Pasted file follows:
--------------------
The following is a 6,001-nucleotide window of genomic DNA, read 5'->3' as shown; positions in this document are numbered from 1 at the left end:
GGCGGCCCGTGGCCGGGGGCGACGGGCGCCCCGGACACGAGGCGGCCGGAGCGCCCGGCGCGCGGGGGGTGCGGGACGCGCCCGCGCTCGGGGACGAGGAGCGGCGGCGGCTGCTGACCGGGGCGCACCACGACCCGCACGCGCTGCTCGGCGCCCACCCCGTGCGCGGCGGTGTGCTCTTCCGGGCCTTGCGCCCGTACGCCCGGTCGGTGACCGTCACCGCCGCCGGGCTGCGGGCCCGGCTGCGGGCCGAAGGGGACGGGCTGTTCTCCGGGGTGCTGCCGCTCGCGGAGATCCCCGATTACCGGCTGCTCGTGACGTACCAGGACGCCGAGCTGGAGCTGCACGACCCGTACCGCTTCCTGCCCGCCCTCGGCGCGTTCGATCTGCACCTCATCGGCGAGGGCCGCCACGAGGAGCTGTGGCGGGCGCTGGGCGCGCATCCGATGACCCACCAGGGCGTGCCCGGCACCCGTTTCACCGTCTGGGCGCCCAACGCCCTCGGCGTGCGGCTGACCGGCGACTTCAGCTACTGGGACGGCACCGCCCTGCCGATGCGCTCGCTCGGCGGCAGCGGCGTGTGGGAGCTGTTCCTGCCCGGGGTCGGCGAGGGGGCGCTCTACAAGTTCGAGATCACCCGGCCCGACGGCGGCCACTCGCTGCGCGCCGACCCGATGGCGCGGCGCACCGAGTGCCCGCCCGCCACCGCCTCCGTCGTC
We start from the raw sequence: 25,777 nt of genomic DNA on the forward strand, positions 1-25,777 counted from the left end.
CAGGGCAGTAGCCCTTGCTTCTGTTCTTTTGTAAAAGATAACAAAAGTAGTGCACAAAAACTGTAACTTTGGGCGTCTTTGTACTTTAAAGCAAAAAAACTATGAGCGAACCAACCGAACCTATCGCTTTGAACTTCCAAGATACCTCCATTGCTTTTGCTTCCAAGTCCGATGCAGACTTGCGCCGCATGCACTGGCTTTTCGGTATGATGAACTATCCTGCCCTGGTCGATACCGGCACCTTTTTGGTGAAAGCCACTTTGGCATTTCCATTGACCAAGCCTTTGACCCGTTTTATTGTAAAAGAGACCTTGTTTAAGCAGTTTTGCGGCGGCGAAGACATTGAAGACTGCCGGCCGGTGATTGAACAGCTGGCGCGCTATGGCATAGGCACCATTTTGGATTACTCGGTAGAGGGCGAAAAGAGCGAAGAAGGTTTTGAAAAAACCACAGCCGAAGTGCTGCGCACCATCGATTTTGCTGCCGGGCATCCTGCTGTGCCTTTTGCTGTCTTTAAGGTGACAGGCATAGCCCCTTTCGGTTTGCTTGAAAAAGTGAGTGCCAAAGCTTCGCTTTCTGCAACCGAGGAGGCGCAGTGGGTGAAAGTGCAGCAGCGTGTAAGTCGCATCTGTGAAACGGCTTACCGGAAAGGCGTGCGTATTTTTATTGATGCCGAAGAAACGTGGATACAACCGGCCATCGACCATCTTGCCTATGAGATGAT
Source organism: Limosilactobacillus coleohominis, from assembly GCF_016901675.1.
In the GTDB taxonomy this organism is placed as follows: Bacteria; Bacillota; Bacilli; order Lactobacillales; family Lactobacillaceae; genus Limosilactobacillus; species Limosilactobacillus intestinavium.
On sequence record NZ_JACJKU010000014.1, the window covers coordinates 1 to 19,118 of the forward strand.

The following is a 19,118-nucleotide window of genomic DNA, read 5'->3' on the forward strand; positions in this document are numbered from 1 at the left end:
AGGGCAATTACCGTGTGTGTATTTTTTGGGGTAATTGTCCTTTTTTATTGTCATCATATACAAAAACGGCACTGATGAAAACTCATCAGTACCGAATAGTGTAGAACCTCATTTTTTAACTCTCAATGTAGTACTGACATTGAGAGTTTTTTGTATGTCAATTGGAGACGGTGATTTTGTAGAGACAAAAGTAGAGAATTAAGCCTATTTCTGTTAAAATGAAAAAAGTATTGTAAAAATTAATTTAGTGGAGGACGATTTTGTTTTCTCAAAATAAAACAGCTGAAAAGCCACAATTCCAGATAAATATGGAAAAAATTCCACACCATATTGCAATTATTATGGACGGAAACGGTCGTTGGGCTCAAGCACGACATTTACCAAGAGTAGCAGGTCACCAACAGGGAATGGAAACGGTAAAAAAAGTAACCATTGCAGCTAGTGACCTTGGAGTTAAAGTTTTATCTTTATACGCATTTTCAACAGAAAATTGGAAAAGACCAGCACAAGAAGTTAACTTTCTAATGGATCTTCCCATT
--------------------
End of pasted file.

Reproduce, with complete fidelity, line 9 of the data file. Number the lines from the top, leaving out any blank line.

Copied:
AGGGCAATTACCGTGTGTGTATTTTTTGGGGTAATTGTCCTTTTTTATTGTCATCATATACAAAAACGGCACTGATGAAAACTCATCAGTACCGAATAGTGTAGAACCTCATTTTTTAACTCTCAATGTAGTACTGACATTGAGAGTTTTTTGTATGTCAATTGGAGACGGTGATTTTGTAGAGACAAAAGTAGAGAATTAAGCCTATTTCTGTTAAAATGAAAAAAGTATTGTAAAAATTAATTTAGTGGAGGACGATTTTGTTTTCTCAAAATAAAACAGCTGAAAAGCCACAATTCCAGATAAATATGGAAAAAATTCCACACCATATTGCAATTATTATGGACGGAAACGGTCGTTGGGCTCAAGCACGACATTTACCAAGAGTAGCAGGTCACCAACAGGGAATGGAAACGGTAAAAAAAGTAACCATTGCAGCTAGTGACCTTGGAGTTAAAGTTTTATCTTTATACGCATTTTCAACAGAAAATTGGAAAAGACCAGCACAAGAAGTTAACTTTCTAATGGATCTTCCCATT